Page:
Houses Crisp low yellow brick terraces of the 1970s an interesting example of more recent trends. Homely timber- framed, partly weather boarded clusters of imaginatively grouped houses, around a secluded green... A special feature is the flexible planning which allows for an additional front room or garage. By the Borough of Lewisham Architect's Department, Geoffrey Wigfall. 1978-80.

Brockley Rise

56 The Chandos, an imposing pub of 1857.  cheapest pub in the area.  Model of the Burton Union system of brewing.

St Saviour. 1865-6 by W. Smith, completed 1875 and 1928, truncated after war damage.

Carholme Road

St Georges Church Hall, originally St Georges Slum School and Parish Room of 1889, now serving as the Church; like the church, has some distinctive features

Catford Hill

128 former Catford Police Station, an impressive long red brick building of 1891.

Prince Henry was the Place House Tavern with an alleged haunted cellar. closed

King's Church, or Catford Hill Baptist Church, built 1880; under the gabled east end are chequer work and a Gothic window.

Cranston Road

Horse trough at junction with Stanstead Road. Gone.

Elsinore Road

Bombed 8.12.40 50 casualties

Faversham Road

Late Canterbury Road. 

Fermor Road

Fire hydrant iron pavement cover. Made by Blakeborough of Brighouse

Fire hydrant iron pavement cover. Made by Stanton  with Thames Water logo

Kilmore Road

Bombed 1940, school destroyed

Ladywell Road

Lessing Street

Lower Winchester Road (Not on AZ)

Lowther Hill

Four more self-build houses of 1996 on the south side backing onto Segal Close.

1/3 a fine stuccoed Italianate pair c 1870, with towers at each end.  Note the numerous narrow round-headed windows - pairs in the towers, triplets elsewhere.

Leads steeply up to Blythe Hill Fields.  Between Lowther Hill and Duncombe Hill is a private oblong of wooded open space, with no public access.

Montacute Road

Is the name of the murderer of Edward II who was rewarded with the manor of Catford?

82/84 an Italianate pair, probably c1860, a full-height gently bowed extension, probably of the late 1860s.

Rathfern Road

Rathfern School, a pleasant London School Board building of 1887, distinguished by tall pedimented windows which protrude into the gables; the smaller building to the south is 1900.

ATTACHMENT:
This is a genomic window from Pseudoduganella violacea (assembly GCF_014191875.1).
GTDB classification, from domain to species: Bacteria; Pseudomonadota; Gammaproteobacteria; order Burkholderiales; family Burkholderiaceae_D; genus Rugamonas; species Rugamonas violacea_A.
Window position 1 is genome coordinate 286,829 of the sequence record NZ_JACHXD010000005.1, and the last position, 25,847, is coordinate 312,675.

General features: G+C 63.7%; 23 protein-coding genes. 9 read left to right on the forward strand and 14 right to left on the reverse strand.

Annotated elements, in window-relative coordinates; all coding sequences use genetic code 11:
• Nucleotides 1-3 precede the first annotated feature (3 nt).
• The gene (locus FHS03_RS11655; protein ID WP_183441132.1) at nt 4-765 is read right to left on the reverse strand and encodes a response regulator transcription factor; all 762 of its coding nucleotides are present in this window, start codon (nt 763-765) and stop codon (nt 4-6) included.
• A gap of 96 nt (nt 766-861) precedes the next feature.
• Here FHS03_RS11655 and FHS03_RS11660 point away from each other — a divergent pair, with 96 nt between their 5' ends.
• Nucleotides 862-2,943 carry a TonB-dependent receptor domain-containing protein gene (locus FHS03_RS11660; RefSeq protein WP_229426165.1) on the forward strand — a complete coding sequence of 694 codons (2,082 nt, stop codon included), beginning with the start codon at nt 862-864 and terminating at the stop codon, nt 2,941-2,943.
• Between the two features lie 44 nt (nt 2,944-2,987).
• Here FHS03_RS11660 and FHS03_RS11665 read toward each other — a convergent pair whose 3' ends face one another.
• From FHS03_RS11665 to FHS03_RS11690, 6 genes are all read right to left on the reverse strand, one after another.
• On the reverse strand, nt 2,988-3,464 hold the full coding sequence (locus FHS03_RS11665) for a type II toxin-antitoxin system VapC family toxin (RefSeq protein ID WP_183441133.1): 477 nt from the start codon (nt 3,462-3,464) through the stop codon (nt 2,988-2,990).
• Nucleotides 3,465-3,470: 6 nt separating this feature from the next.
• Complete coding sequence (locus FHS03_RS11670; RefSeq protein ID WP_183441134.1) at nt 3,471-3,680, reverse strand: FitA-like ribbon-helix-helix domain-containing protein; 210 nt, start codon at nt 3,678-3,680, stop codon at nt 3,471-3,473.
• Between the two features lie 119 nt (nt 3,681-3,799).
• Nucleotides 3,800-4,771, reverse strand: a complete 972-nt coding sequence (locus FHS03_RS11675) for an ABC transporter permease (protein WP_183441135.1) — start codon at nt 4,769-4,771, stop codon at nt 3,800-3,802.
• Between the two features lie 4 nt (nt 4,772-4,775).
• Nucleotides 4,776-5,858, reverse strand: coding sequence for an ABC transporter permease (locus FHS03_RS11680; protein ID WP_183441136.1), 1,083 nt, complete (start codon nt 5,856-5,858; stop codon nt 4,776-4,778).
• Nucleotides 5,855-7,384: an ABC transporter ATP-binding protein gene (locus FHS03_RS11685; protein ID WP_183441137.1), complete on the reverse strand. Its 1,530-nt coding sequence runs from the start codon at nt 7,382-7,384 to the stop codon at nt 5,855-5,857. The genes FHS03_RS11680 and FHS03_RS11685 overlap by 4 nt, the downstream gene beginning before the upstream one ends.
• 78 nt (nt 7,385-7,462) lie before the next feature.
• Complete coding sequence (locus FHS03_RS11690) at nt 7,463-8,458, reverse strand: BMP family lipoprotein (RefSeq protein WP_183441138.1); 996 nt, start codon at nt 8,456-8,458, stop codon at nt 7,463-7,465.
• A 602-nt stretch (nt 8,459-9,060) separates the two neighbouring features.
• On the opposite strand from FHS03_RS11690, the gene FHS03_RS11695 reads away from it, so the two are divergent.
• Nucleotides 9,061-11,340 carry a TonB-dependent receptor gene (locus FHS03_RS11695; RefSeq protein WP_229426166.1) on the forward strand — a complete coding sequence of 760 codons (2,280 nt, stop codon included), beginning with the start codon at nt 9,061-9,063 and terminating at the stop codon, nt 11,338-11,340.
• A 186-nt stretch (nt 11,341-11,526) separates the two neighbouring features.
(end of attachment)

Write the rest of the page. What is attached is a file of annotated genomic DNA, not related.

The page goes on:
Fire hydrant iron pavement cover. Made by Blakeborough of Brighouse. BUDC

Ravensbourne Park Crescent

57 one of a pair facing the Gardens from the west, originally Italianate houses c1860 with Doric porches. In 1885 changed in an extraordinary way - it was extended to the left, given three dramatic top storey` bows, and a grand staircase leading up to the Doric porch to which square pillars were added. In the 1970s it was extended upwards in an unpathetic way, with a top floor and dormers added.

59 remains unaltered.

Segal Close

Self build houses - Attractive narrow close off Brockley Park, with seven timber- clad self-build houses based on the Walter Segal concept, completed 1981.  It was the earliest of the social self-build schemes of Lewisham; built by Jon Broome of Architype in 1978.

St.Germain Road

1 St.Germain Hotel

Stanstead Grove.

Rural survival, a private close,

1/3 c1855,

4/8 1860s.

The Coach House, steep gabled was the coach-house for Stanstead Villa, a large mid 19th century house to the demolished in the late 19th century. 

Stanstead Road

Tye Garage. Now a modern building. In the 1920s site of a private bus co. garage. Traded as Edward Paul Ltd. until 1949.

319 Blythe Hill Tavern, pub c1866. development followed the pub. Has become an Irish pub. Lively locals' pub on the South Circular, A three-roomed, two-bar pub, it is larger than the exterior suggests.

250 Stanstead Lodge, A large and fanciful stuccoed villa probably of 1842, with battlemented front and west side.a large Tudor villa of c. 1840, stuccoed, with crowstepped gable

Upper Winchester Road (not on AZ)